Extra Holes – Holes that are played after the 18th hole in order to determine a winner.
Face – The part of the club that comes into contact with the ball when it is hit.
Fairway – The well-groomed area between the tee box and green.
Fairway Wood – A club used for long shots from the fairway.
Fat Shot – A shot that hits the ground before reaching the green.
First Tee – The first hole on the golf course.
Firm Lie – A lie where the ball is sitting on hard surface such as the fairway.
First Cutt – The first of the shorter grass on a course.
Flop Shot – A shot used when you must get the ball into the air quickly.
Flyer Lie – A lie where the ball is sitting on soft grass such as a green.
Follow Through – The portion of the golf swing after the club has made contact with the ball.
Fly the Green – When the ball is hit so far that it goes over the green.
Fore – The shout that indicates that a ball is potentially dangerous to play.
Founder – When the bottom of the club hits the ground before making contact with the ball.
Gap Wedge – A club used to hit a medium range shot.
Gimme – A putt that is so short that it is considered to be an automatic make.
G.I.R – An acronym for the term ‘Greens in regulations’. When a player hits the ball onto the green in the number of strokes allowed
Green – The area of short grass around the hole where the cup is located.
Green Jacket – The jacket that is awarded to the winner of the Masters Tournament.
Greenside Bunker – A bunker that is located near the green.
Grip – The way in which you hold the club.
Gross Score – The score for a hole or round without taking into account any handicaps or strokes.
Ground the Club – When the bottom of the club hits the ground before making contact with the ball.
Ground Under Repair – The area of a course that is closed off for maintenance or repair.
Handicap – A number of strokes that are subtracted from a player’s score in order to level the playing field.
Hazard – A feature on the golf course that can make the game more difficult.
Heel – The part of the club that is opposite to the toe.
Highlands – A slang term for a hilly area on the golf course.
Hit it Fat – When you hit the ball with the fat part of the clubface.
Honor – The privilege of hitting first on a hole.
Hook – A ball that starts out to the right of the target and curves to the left.
Hosel – The part of the club where the head meets the shaft.
Hustler – A person who makes a living by gambling on their golf game. Plays better than their handicap.
Hybrid – A golf club that is a cross between two clubs such as a long iron and fairway wood.
Impact – When the club strikes the ball.
In Play – As opposed to Out of Play, when a player hits their ball on the course and it is still able to be played.
Inside the Leather – When you are so close to the hole that you can reach out and touch it.
Interlocking Grip – A grip that places the pinkie finger of the bottom hand over and under the index finger of the top hand
In the Rough – An area of the course that has longer grass than the fairway
Iron – A club used to hit medium-range shots.
Jail – A slang term used to describe a situation where the ball is trapped between two hazards.
Juicy Lie – A lie where the ball is sitting on soft grass such as a green.
Jungle – A slang term for the deep, wooded areas of the golf course.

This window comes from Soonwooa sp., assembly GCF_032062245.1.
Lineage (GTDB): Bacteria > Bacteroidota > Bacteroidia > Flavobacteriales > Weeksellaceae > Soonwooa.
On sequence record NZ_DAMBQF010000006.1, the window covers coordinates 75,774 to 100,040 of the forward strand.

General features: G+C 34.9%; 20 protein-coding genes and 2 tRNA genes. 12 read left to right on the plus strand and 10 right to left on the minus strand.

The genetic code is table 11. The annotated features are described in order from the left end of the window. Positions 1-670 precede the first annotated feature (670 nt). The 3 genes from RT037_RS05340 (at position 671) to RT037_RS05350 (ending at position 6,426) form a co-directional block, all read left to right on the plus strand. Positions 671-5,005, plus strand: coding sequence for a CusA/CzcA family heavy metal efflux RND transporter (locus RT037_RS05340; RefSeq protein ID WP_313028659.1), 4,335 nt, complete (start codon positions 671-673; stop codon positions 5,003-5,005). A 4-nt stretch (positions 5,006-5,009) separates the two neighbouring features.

Kick – A bounce or rebound of the ball following a shot.
Kill – A slang term used to describe a very long shot.
Knockdown Shot – A low-flying shot that is hit with a lot of backspin.
Ladies day – A day when when the course is reserved for female golfers only.
Lag Putt – A shot used prior to the green in order to set up an easy putt.
Lash – A slang term used to describe a very long shot.
Lay Up – To position the ball in a good spot to make play easier, typically when approaching the green.
Leader Board – A scoreboard that displays the scores of the leaders in a tournament.
Lie – The position of the ball in relation to the ground.
Loft – The angle that the club face is at delivery.
Long Game – The portion of the game where you hit the ball the longest distance, from the tee box to the green.
Long Iron – An iron that is used to hit a long-range shot.
Links – A course that is located on the beach, generally in Scotland and England.
Low Handicapper – A player with a handicap of 10 or lower.
Mark – To place a ball marker on the green to mark your position.
Marker – The person who keeps track of the score for a group of golfers.
Match Play – In golf, match play is a competition between two sides in which the side that wins the most holes wins the match.
Medal Play – A type of play in which the score for each hole is added up to give a total score for the round.
Mulligan – A second chance to hit a shot after making an error.
Municipal Course – A course that is owned and operated by a city or town.
Net Score – The score after being adjusted for any handicaps.
Nine – A golf course that is nine holes long.
Nineteenth Hole – A slang term for the clubhouse, where golfers go after a round to relax and have a drink.
O.B. – Abbreviation for Out of Bounds.
Open – A tournament that anyone can enter, regardless of their ability.
One Up – When two players are tied and one player wins the next hole.
One-putt – When a player only needs one putt to finish the hole.
Order of Play – The order in which players tee off.
Out of Bounds – When a ball is hit off of the course and cannot be played.
Over the Green – When a player is on the wrong side of the green.
Overclub – When a player hits a shot with a club that is too powerful for the distance.
Overlapping Grip – A grip that places the pinkie finger of the top hand slightly above the index finger of the bottom hand.
Overpar – When you have a score that is higher than par.
Over the Top – A bad swing in which the club head travels too far above the ball.
Par – The number of strokes that a player should take for each hole, based on the length and difficulty of the
Penalty Area – An area on the course that is marked as undesirable, such as a water hazard.
PGA – The Professional Golfers’ Association.
Pin – Another word for the flagstick.
Pitch Shot – A shot where the ball is hit high into the air and lands softly.